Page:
‘The Ointment, that Witches use, is reported to be made, of the Fat of Children, digged out of their Graves; Of the juyces of Smallage, Wolfe- bane, And Cinquefoile; Mingled with the meale of fineWheat. But I suppose that the Soperiferous Medicines are likest to doe it; Which are Henbane, Hemlocke, Mandrake, Moone-Shade, Tobacco, Opium, Saffron, Poplar- Leaves.’
Given the stones are in the Perthshire witch country (the Witches Stone of Shakespeare’s Macbeth is only 2½ miles due south of here), this is nevertheless almost certainly a ‘red herring’, with the field deriving its name from the carvings on the stone. Only when we can again see the Moonshade Stones, ‘digged out of their grave’ will we be able to begin to understand them. So will there be any motivation to excavate them?
This stone circle was destroyed sometime in the early 1780s by some moron who cared little for our ancient sites. Its destruction was described by Robert Muter in 1794—the earliest known reference to the site—when he told:
“Near the Roman camp there is a Druidical temple, which was destroyed within these eight years, by the hands of an ignorant Goth, who carried off the stones, split them, and applied them to build a contemptible bridge over an insignificant rivulet, called Buckland Burn. The stones were seven in number, of round granite, and of unequal sizes. The smallest at least three feet in diameter.”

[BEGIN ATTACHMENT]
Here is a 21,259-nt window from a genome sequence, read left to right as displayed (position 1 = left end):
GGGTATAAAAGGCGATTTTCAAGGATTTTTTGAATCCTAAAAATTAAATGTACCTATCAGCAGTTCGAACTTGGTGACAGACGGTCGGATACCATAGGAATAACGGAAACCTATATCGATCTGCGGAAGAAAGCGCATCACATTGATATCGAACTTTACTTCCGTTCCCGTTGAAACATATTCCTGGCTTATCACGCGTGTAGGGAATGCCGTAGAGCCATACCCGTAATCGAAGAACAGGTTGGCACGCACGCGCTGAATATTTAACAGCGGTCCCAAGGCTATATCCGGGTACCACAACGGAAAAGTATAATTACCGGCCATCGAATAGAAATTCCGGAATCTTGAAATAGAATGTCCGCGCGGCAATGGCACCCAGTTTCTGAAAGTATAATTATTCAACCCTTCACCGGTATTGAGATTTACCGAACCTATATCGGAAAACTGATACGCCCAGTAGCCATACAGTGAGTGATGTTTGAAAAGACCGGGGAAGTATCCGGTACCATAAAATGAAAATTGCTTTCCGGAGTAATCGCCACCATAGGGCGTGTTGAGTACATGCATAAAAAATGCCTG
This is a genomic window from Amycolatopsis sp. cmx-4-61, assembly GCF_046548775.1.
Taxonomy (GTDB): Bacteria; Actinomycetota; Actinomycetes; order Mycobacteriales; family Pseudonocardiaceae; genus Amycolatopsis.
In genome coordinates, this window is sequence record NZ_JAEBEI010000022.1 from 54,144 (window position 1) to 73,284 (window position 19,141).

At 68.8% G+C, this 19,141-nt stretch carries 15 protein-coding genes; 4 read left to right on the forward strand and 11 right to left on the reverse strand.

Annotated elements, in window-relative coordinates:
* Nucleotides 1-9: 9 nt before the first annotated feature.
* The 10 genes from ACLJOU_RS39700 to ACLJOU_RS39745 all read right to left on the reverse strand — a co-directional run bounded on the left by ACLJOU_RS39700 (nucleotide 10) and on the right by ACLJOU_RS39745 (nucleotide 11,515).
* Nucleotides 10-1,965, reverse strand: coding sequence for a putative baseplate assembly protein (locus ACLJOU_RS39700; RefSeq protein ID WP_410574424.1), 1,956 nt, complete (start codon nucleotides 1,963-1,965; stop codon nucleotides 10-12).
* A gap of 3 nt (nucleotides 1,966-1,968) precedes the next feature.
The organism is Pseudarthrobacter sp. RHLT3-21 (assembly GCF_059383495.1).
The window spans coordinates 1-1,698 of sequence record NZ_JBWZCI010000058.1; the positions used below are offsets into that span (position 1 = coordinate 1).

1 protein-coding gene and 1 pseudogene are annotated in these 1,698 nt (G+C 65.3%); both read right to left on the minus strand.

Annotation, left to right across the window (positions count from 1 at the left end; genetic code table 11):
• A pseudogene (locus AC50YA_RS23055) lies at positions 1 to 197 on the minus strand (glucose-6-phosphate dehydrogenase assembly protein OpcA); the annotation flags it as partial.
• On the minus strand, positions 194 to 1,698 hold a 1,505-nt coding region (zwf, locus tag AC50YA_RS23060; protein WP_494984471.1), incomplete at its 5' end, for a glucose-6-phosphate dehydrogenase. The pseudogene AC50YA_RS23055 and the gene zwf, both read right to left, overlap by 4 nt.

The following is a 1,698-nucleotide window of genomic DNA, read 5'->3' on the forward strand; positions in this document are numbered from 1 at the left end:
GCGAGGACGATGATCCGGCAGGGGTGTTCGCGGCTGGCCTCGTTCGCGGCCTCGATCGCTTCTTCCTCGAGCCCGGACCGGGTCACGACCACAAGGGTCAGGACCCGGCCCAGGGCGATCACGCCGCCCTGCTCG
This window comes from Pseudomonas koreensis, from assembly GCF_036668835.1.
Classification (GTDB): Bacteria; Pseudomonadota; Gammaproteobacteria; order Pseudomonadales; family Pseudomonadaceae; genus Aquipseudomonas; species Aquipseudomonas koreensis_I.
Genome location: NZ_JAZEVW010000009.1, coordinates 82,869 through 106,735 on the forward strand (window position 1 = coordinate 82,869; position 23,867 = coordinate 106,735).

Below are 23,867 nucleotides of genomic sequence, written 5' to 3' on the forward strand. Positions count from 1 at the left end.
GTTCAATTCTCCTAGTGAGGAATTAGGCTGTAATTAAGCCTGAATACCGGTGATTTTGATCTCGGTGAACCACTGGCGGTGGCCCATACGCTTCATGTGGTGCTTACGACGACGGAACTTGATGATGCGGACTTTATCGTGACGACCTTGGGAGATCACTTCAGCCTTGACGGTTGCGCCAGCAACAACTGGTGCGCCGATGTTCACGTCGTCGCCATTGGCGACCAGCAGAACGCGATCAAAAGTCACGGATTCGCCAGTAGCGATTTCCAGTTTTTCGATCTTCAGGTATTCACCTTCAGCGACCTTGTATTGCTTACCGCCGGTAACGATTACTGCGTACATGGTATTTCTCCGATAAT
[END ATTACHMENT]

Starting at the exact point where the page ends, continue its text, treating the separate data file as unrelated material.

In the 1850s, when the Ordnance Survey lads came this way to map and seek out the place-names of the area, the ‘Clownstane’ was one such place they listed. In seeking an explanation of the word, a local man told them the folk memory from seventy years prior:
“Mr. Bell of Balgreddan says the name Clownstane originated from the Stones of a Druid Circle which stood convenient to this place and which was broken up and removed to build a bridge near by.”
Fred Coles (1895) included the site in his survey of the Kirkcudbright circles, simply reiterating how,
“According to Dr Muter, the stones “were seized by some vandal for the building of Buckland Bridge.””
Stone Circle (destroyed): OS Grid Reference – NX 691 447
Archaeology & History
In an area littered with neolithic and Bronze Age remains, the great Fred Coles (1895) reported a stone circle that was destroyed sometime roughly between 1890 and 1911. When he visited the place with his colleague, Mr E.A. Hornel in 1887, the megalithic ring had already been tampered with. It was, he said,